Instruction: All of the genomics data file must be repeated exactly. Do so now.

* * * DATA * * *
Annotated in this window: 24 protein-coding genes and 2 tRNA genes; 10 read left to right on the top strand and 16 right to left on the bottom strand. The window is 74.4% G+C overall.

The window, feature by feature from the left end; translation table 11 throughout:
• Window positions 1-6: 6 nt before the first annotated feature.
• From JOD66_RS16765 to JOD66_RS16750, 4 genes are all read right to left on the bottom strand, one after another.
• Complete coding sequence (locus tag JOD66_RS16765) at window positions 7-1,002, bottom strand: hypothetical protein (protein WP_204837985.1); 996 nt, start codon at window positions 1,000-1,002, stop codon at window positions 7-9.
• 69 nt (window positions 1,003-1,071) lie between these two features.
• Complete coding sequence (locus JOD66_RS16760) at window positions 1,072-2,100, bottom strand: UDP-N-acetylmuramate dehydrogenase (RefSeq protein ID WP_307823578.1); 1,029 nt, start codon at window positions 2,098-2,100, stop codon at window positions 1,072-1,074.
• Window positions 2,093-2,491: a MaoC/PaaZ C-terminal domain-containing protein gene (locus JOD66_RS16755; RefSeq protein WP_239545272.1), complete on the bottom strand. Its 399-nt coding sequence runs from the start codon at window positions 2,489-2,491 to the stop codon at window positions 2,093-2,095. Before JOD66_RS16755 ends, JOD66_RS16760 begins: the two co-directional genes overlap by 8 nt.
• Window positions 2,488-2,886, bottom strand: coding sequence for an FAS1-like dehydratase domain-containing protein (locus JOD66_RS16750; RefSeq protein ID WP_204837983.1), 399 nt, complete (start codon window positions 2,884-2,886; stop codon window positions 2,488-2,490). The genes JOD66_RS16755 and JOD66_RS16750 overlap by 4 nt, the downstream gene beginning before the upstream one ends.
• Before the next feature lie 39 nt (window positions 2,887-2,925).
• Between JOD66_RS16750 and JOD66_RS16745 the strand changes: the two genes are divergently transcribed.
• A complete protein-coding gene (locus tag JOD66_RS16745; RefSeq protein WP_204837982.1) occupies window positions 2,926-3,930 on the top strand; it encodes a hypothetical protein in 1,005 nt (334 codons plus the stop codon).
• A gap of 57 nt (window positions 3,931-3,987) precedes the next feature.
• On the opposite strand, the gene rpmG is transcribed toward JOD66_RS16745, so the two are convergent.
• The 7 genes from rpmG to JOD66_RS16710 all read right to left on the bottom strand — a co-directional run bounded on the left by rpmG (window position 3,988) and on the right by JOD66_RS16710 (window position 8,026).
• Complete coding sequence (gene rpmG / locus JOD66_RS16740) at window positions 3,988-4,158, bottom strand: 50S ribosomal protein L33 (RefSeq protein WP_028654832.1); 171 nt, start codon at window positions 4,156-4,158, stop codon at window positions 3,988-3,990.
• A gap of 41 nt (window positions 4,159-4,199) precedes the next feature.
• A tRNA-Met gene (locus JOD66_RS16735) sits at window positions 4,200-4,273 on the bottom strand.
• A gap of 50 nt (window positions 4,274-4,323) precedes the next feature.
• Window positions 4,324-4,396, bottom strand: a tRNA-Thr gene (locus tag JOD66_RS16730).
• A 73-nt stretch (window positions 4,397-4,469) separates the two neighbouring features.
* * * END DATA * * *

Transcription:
Annotated in this window: 24 protein-coding genes and 2 tRNA genes; 10 read left to right on the top strand and 16 right to left on the bottom strand. The window is 74.4% G+C overall.

The window, feature by feature from the left end; translation table 11 throughout:
• Window positions 1-6: 6 nt before the first annotated feature.
• From JOD66_RS16765 to JOD66_RS16750, 4 genes are all read right to left on the bottom strand, one after another.
• Complete coding sequence (locus tag JOD66_RS16765) at window positions 7-1,002, bottom strand: hypothetical protein (protein WP_204837985.1); 996 nt, start codon at window positions 1,000-1,002, stop codon at window positions 7-9.
• 69 nt (window positions 1,003-1,071) lie between these two features.
• Complete coding sequence (locus JOD66_RS16760) at window positions 1,072-2,100, bottom strand: UDP-N-acetylmuramate dehydrogenase (RefSeq protein ID WP_307823578.1); 1,029 nt, start codon at window positions 2,098-2,100, stop codon at window positions 1,072-1,074.
• Window positions 2,093-2,491: a MaoC/PaaZ C-terminal domain-containing protein gene (locus JOD66_RS16755; RefSeq protein WP_239545272.1), complete on the bottom strand. Its 399-nt coding sequence runs from the start codon at window positions 2,489-2,491 to the stop codon at window positions 2,093-2,095. Before JOD66_RS16755 ends, JOD66_RS16760 begins: the two co-directional genes overlap by 8 nt.
• Window positions 2,488-2,886, bottom strand: coding sequence for an FAS1-like dehydratase domain-containing protein (locus JOD66_RS16750; RefSeq protein ID WP_204837983.1), 399 nt, complete (start codon window positions 2,884-2,886; stop codon window positions 2,488-2,490). The genes JOD66_RS16755 and JOD66_RS16750 overlap by 4 nt, the downstream gene beginning before the upstream one ends.
• Before the next feature lie 39 nt (window positions 2,887-2,925).
• Between JOD66_RS16750 and JOD66_RS16745 the strand changes: the two genes are divergently transcribed.
• A complete protein-coding gene (locus tag JOD66_RS16745; RefSeq protein WP_204837982.1) occupies window positions 2,926-3,930 on the top strand; it encodes a hypothetical protein in 1,005 nt (334 codons plus the stop codon).
• A gap of 57 nt (window positions 3,931-3,987) precedes the next feature.
• On the opposite strand, the gene rpmG is transcribed toward JOD66_RS16745, so the two are convergent.
• The 7 genes from rpmG to JOD66_RS16710 all read right to left on the bottom strand — a co-directional run bounded on the left by rpmG (window position 3,988) and on the right by JOD66_RS16710 (window position 8,026).
• Complete coding sequence (gene rpmG / locus JOD66_RS16740) at window positions 3,988-4,158, bottom strand: 50S ribosomal protein L33 (RefSeq protein WP_028654832.1); 171 nt, start codon at window positions 4,156-4,158, stop codon at window positions 3,988-3,990.
• A gap of 41 nt (window positions 4,159-4,199) precedes the next feature.
• A tRNA-Met gene (locus JOD66_RS16735) sits at window positions 4,200-4,273 on the bottom strand.
• A gap of 50 nt (window positions 4,274-4,323) precedes the next feature.
• Window positions 4,324-4,396, bottom strand: a tRNA-Thr gene (locus tag JOD66_RS16730).
• A 73-nt stretch (window positions 4,397-4,469) separates the two neighbouring features.